Centre for Justice and International Law said that at least 328 persons had died and over 100,000 had been displaced due to State repression in Nicaragua. At least 65 people remained arbitrarily detained. Lethal violence against the peasant population continued and people were exposed to torture. The Council was called upon to continue closely following the situation and Nicaragua was urged to continue its national inclusive dialogue.
Association d'Entraide Médicale Guinée said that Houthi militias continued to persecute activists in a range of organizations. They had carried out brutal torture on detainees and there was a clampdown on liberties. The Council's attention was drawn to the fact that Houthi militias had to implement agreements on prisoners; the militias had to inform family members on the whereabouts of detainees, and had to release them.
World Muslim Congress shared concern about the human rights situation in Indian-occupied Kashmir. Nearly seven months after the scrapping of article 370 and the birufcation of the state into two union territories, Kashmir remained a communication and information black hole. Agriculture, trade and tourism had suffered with no hope of recovery. The clampdown had crippled the media and thousands of young boys were behind bars.
CIVICUS –World Alliance for Civic Participation was alarmed at the unprecedented increase in the use of excessive force against protestors across the world. The most commonly logged violation of civil society rights was against the right to peaceful assembly. The Alliance shared the High Commissioner's concerns over the discriminatory citizenship law in India, the crackdown on unarmed protestors in Iran, and the killing of protestors in Iraq.
Oidhaco, Bureau International des Droits Humains - Action Colombie noted that the human rights situation had deteriorated in Colombia, especially for indigenous peoples. There had been no meaningful progress in 2019 with regard to the Peace Agreement. Raids and arbitrary detention against protestors continued. The organization urged the Government to ensure protections for legitimate protestors, and supported the extension of the mandate of the Office of the High Commissioner.
Solidarite Suisse-Guinee remarked that women were the hidden victims in Yemen, and had hoped the report of the Office of the High Commissioner would raise the issue of women in the country. The Houthis had started a female militia, targeting women and facilitating their rape and mistreatment in Houthi detention centers. This violence had to be investigated and brought to an end.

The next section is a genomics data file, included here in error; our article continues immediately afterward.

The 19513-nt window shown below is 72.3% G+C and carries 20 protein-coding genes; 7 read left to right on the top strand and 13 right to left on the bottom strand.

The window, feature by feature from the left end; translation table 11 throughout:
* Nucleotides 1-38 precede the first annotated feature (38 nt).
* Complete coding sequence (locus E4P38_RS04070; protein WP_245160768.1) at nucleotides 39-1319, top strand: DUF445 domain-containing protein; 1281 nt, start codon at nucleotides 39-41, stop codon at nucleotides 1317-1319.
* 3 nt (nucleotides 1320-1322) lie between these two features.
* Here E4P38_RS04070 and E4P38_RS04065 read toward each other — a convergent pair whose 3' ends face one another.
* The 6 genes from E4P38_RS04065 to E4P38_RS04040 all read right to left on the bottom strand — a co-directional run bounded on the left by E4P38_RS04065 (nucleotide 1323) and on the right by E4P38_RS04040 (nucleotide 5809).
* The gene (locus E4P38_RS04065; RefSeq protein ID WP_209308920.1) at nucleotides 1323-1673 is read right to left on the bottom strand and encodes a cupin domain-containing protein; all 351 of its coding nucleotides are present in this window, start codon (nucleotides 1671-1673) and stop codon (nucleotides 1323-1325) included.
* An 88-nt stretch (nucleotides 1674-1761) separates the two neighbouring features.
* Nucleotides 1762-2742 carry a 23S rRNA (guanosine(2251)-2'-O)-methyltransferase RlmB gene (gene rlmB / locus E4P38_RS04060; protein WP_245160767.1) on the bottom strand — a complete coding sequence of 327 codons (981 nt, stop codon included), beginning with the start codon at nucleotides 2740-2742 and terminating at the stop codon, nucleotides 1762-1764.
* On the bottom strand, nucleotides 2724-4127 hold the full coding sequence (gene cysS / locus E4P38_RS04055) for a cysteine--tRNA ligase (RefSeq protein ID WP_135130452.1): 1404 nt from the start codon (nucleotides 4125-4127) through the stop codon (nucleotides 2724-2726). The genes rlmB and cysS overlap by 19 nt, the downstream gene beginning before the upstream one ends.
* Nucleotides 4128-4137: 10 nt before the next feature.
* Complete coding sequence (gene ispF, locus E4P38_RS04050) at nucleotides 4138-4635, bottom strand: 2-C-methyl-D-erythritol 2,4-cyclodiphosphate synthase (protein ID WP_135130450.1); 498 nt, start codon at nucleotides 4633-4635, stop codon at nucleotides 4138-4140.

Pasumai Thaayagam Foundation stressed that the widespread human rights violations in Sri Lanka during the conflict still needed to be addressed. The deaths of large numbers of Tamils during the last months of the war needed to be accounted for. The Government continued to fail to address the root causes of the conflict. As Sri Lanka had repeatedly failed in its commitment to a multi ethnic, multi lingual country, a different approach was now needed by this Council.
Organisation internationale pour les pays les moins avancés stated that the decisive solution to conflict prevention and peace building in Yemen was to remove the root causes of the conflict. The two catastrophic elements present in Yemen were the Houthis and the legal Government led by the Islah Party (Muslim Brotherhood), who were the cornerstone factors that fuelled and sustained the conflict.
China Society for Human Rights Studies said that many people with which it interacted in Tibet did not recognize the reincarnation of the Dalai Lama. The reincarnation of the living Buddha must follow strict regulations and traditions, in line with the local people's right to religious freedom.
International Buddhist Relief Organization welcomed the High Commissioner's condemnation of the crimes committed by members of the Liberation Tigers of Tamil Eelam in Sri Lanka, thus sending a clear message to those posing as human rights defenders. Members of the organization living in Western countries were responsible for those crimes.
Iuventum e.V. recognized the tireless efforts of the High Commissioner to improve human rights around the world. The attacks on environmental human rights defenders, particularly against indigenous peoples, were escalating. It would be a serious defeat for the United Nations human rights mechanism if that trend continued. The organization suggested that the analysis of drinking water quality be used as an objective indicator of the state of human rights.
International Organization for the Elimination of All Forms of Racial Discrimination highlighted peaceful protests nationwide in Iran of citizens who were fed up with the deteriorating human rights situation. Many protesters were detained, others were injured, and freedoms of speech and assembly were restricted. All forms of violence against protesters were denounced, in particular targeting of Ahwazi Arabs in Iran.